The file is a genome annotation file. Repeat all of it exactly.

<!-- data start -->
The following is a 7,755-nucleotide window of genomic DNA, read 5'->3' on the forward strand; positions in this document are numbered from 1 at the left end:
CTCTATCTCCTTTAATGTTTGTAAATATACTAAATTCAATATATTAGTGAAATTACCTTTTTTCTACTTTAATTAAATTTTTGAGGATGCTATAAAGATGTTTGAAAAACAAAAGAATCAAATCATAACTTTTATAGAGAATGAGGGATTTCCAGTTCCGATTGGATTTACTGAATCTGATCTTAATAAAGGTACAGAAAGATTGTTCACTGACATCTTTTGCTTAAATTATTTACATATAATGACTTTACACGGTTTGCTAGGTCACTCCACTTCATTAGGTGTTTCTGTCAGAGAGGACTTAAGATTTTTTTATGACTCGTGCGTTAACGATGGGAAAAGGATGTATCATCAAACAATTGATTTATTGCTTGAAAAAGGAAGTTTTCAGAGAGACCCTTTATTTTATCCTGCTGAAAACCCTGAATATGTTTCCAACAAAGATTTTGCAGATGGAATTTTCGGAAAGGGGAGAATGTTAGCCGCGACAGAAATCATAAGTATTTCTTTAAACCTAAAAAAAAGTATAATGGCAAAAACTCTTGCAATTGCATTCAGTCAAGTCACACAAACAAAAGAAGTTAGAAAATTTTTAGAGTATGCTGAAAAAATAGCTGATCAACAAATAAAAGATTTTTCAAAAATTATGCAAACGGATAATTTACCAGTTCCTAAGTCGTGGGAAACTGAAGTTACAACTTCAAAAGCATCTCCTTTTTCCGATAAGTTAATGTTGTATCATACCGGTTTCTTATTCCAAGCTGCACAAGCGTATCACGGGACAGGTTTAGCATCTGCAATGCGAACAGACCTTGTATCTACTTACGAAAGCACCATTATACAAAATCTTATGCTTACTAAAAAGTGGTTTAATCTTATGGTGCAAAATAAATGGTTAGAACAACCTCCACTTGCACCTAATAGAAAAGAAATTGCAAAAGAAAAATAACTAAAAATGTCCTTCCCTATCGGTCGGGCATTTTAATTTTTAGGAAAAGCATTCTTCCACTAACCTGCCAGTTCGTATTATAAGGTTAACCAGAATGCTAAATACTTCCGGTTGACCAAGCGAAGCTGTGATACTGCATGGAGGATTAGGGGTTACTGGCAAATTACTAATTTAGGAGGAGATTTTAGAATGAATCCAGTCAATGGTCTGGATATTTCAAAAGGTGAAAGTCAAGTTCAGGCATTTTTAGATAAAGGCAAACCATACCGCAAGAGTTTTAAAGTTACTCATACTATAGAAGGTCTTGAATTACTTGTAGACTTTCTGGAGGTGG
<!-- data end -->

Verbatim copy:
The following is a 7,755-nucleotide window of genomic DNA, read 5'->3' on the forward strand; positions in this document are numbered from 1 at the left end:
CTCTATCTCCTTTAATGTTTGTAAATATACTAAATTCAATATATTAGTGAAATTACCTTTTTTCTACTTTAATTAAATTTTTGAGGATGCTATAAAGATGTTTGAAAAACAAAAGAATCAAATCATAACTTTTATAGAGAATGAGGGATTTCCAGTTCCGATTGGATTTACTGAATCTGATCTTAATAAAGGTACAGAAAGATTGTTCACTGACATCTTTTGCTTAAATTATTTACATATAATGACTTTACACGGTTTGCTAGGTCACTCCACTTCATTAGGTGTTTCTGTCAGAGAGGACTTAAGATTTTTTTATGACTCGTGCGTTAACGATGGGAAAAGGATGTATCATCAAACAATTGATTTATTGCTTGAAAAAGGAAGTTTTCAGAGAGACCCTTTATTTTATCCTGCTGAAAACCCTGAATATGTTTCCAACAAAGATTTTGCAGATGGAATTTTCGGAAAGGGGAGAATGTTAGCCGCGACAGAAATCATAAGTATTTCTTTAAACCTAAAAAAAAGTATAATGGCAAAAACTCTTGCAATTGCATTCAGTCAAGTCACACAAACAAAAGAAGTTAGAAAATTTTTAGAGTATGCTGAAAAAATAGCTGATCAACAAATAAAAGATTTTTCAAAAATTATGCAAACGGATAATTTACCAGTTCCTAAGTCGTGGGAAACTGAAGTTACAACTTCAAAAGCATCTCCTTTTTCCGATAAGTTAATGTTGTATCATACCGGTTTCTTATTCCAAGCTGCACAAGCGTATCACGGGACAGGTTTAGCATCTGCAATGCGAACAGACCTTGTATCTACTTACGAAAGCACCATTATACAAAATCTTATGCTTACTAAAAAGTGGTTTAATCTTATGGTGCAAAATAAATGGTTAGAACAACCTCCACTTGCACCTAATAGAAAAGAAATTGCAAAAGAAAAATAACTAAAAATGTCCTTCCCTATCGGTCGGGCATTTTAATTTTTAGGAAAAGCATTCTTCCACTAACCTGCCAGTTCGTATTATAAGGTTAACCAGAATGCTAAATACTTCCGGTTGACCAAGCGAAGCTGTGATACTGCATGGAGGATTAGGGGTTACTGGCAAATTACTAATTTAGGAGGAGATTTTAGAATGAATCCAGTCAATGGTCTGGATATTTCAAAAGGTGAAAGTCAAGTTCAGGCATTTTTAGATAAAGGCAAACCATACCGCAAGAGTTTTAAAGTTACTCATACTATAGAAGGTCTTGAATTACTTGTAGACTTTCTGGAGGTGG